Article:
Walter Nathaniel Ridley (third from left)  graduating in 1953. He was the first black student to receive a doctoral degree from the University of Virginia.

Walter Nathaniel Ridley (third from left) graduating in 1953. He was the first black student to receive a doctoral degree from the University of Virginia.

The University of Virginia was founded by Thomas Jefferson as an elite institution for the south’s wealthy white elite, but Brown v. Board of Education forced it to open its doors to African American students in the 1950s. A new book, The Key to the Door, tells the stories of some of the school’s first African American students, documents their struggles and achievements, and discusses their impact on the generations of Black students and faculty that followed in their footsteps.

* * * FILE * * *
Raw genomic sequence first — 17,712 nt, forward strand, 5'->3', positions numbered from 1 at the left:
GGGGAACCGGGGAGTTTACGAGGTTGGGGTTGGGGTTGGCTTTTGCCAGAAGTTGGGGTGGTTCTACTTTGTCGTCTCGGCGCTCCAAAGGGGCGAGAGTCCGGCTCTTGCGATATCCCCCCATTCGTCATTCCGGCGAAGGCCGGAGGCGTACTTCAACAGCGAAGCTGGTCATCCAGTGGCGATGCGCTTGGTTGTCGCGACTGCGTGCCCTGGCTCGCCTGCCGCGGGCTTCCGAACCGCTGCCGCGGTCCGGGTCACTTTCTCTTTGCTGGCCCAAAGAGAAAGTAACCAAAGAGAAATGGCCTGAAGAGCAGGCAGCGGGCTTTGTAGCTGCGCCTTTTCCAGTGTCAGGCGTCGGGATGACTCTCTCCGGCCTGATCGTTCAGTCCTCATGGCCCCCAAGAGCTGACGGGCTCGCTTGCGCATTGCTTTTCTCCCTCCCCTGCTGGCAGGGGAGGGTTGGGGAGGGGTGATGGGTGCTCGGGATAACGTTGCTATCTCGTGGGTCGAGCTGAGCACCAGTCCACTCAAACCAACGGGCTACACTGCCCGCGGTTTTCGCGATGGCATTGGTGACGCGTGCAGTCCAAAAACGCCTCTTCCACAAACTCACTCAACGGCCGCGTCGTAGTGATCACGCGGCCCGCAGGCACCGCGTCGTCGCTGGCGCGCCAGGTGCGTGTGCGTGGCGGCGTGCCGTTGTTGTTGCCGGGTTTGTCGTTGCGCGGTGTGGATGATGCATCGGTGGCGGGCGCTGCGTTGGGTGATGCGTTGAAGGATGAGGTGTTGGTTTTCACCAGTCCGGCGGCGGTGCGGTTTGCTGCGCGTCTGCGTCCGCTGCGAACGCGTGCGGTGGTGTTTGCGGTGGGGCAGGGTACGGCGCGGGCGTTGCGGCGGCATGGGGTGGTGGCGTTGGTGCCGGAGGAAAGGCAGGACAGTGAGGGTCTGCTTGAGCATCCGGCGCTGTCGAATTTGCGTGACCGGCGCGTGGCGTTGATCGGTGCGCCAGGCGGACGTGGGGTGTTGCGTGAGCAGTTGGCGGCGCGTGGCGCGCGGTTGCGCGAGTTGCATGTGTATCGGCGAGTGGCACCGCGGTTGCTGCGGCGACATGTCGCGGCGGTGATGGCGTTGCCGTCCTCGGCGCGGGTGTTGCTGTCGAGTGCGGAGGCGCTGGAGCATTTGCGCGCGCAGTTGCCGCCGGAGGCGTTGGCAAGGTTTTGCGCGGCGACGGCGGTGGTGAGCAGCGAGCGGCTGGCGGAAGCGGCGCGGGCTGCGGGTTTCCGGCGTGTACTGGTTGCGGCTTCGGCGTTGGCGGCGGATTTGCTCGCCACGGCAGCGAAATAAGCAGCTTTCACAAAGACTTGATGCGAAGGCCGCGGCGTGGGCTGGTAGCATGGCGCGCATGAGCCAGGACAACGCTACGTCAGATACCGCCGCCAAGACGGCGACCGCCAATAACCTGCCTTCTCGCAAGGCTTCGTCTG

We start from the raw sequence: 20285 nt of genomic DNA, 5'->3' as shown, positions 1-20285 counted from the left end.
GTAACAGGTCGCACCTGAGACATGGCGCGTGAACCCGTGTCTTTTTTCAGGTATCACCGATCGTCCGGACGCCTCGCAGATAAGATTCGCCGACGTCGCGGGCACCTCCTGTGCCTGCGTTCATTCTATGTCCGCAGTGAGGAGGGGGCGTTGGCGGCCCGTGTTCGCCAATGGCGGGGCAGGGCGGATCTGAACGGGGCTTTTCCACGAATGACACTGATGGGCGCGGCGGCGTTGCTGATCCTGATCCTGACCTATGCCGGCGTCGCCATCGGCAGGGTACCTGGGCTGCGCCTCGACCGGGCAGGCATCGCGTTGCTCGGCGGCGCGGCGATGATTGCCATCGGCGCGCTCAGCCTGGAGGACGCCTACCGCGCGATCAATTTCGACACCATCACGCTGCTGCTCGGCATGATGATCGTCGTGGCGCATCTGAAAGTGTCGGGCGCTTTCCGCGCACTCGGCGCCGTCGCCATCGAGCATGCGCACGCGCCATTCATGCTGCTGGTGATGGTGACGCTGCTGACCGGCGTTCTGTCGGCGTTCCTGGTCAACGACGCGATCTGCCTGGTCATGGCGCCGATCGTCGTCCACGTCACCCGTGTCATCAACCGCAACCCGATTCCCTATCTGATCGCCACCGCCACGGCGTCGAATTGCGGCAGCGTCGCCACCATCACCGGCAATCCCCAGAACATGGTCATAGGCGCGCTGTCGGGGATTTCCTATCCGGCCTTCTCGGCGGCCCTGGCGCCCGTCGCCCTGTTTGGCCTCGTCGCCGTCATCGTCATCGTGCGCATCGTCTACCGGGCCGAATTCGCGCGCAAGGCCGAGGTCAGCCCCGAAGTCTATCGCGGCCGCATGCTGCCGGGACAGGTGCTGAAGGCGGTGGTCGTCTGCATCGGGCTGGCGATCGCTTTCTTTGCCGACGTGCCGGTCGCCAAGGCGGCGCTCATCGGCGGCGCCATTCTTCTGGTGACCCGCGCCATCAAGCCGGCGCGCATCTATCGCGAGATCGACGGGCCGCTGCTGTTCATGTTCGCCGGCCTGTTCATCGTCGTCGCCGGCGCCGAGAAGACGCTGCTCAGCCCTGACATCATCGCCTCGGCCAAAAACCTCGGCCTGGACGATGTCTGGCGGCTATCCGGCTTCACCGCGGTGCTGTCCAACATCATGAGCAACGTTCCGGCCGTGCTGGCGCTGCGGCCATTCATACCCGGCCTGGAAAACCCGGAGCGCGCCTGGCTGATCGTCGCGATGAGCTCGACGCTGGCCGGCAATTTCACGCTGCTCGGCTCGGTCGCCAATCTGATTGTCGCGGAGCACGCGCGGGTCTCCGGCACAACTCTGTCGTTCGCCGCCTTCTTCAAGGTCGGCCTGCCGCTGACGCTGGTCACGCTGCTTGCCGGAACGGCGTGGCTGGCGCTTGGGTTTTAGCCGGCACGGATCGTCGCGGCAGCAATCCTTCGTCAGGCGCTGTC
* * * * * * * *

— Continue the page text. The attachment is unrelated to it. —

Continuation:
Guests

  • Maurice Apprey Co-editor of The Key to the Door: Experiences of Early African American Students at the University of Virginia; psychoanalyst and expert on conflict resolution; Dean of the Office of African-American Affairs at University of Virginia.

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